As a result, other workers have employed optical encoders, switch arrays, piezo-electric transducers, strain-gauges, capacitive coupling devices, inductive coupling devices, and magnetic devices to circumvent the electromechanical problems inherent in potentiometers. Unfortunately, none of these devices inherently provides any additional axes of operation, some are too costly for consumer-oriented data input applications, and others unduly restrict actuator motion, which degrades user "feel."

A mouse typically employs a user-positioned ball that rolls in constraining bearings to frictionally rotate two mutually perpendicular devices, such as optical encoders that generate respective X- and Y-axis data. Because the mouse moves on a flat surface, only two axes of data are generated. However, a mouse typically incorporates at least one additional user-actuated button that may be used to change the operating mode of the mouse. For example, the X- and Y-axis translation data may be converted to roll and pitch data when the button is depressed. Of course, the addition of buttons does not change the fact that the mouse is limited to operating in only two axes at a time. Moreover, the bearings and frictional couplings are prone to irregular rotation caused by accumulated contaminates that are picked from the flat surface by the ball.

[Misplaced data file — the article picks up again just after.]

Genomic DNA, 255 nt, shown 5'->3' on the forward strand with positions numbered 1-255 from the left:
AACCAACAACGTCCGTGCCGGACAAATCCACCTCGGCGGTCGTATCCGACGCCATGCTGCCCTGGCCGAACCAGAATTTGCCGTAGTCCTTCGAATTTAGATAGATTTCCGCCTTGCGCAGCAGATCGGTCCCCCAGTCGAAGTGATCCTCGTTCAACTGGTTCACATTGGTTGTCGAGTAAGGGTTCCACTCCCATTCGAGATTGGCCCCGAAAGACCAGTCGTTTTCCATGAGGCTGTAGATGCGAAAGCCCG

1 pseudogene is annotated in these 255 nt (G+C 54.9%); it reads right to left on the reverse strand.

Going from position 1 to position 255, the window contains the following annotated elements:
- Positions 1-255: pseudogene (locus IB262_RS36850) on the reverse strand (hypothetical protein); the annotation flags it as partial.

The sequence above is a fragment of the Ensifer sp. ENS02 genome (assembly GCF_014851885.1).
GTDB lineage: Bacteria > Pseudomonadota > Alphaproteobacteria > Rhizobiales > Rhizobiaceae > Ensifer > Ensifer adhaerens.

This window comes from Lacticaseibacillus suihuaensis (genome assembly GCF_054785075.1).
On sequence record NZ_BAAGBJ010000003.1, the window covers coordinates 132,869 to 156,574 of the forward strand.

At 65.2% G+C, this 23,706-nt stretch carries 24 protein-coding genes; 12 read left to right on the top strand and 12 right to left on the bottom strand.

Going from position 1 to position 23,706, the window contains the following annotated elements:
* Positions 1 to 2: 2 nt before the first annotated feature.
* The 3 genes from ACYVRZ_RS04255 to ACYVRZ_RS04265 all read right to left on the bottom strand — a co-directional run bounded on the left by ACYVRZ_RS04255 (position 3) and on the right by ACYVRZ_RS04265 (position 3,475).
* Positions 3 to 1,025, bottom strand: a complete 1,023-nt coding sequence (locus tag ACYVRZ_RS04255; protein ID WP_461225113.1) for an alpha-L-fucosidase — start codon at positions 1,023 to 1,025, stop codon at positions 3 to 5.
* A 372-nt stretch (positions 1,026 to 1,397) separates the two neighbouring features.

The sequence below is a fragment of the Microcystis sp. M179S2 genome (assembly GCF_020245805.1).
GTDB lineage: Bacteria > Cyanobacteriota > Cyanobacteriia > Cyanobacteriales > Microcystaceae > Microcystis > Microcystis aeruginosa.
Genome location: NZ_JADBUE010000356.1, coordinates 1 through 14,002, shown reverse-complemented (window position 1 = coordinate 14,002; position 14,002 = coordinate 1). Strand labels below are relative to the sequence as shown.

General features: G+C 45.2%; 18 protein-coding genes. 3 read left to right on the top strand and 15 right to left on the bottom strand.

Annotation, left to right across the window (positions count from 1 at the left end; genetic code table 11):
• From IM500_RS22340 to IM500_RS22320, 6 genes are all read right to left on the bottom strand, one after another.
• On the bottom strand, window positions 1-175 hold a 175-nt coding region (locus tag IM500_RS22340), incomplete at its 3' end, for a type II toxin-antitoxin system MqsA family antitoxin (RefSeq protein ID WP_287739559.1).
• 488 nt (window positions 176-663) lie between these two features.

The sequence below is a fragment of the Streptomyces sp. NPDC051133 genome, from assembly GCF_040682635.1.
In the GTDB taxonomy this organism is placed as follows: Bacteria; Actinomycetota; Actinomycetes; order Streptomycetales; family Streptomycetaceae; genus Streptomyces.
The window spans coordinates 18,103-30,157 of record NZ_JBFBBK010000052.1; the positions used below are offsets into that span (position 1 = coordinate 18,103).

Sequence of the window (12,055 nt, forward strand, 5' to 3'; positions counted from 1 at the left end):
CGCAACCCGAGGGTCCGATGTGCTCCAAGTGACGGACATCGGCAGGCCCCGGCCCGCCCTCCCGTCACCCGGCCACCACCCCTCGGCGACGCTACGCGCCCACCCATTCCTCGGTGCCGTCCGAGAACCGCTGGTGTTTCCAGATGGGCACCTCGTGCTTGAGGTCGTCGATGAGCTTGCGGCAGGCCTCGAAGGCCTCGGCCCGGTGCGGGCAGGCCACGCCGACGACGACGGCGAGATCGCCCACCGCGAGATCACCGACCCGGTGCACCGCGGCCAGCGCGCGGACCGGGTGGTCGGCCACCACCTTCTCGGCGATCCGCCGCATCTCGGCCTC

A three axis input device is described in U.S. Pat. No. 4,952,919 for TRACKBALL MECHANISM. A trackball can be thought of as an inverted mouse in which the ball is directly accessible to user manipulation. In this particular trackball, the ball rolls in constraining bearings that are positioned to expose to user manipulation a majority of the ball surface area. Moreover, the ball frictionally rotates three mutually perpendicular optical encoders that generate respective X-, Y-, and Z-axis (or alternatively roll-, pitch-, and yaw-axis) data.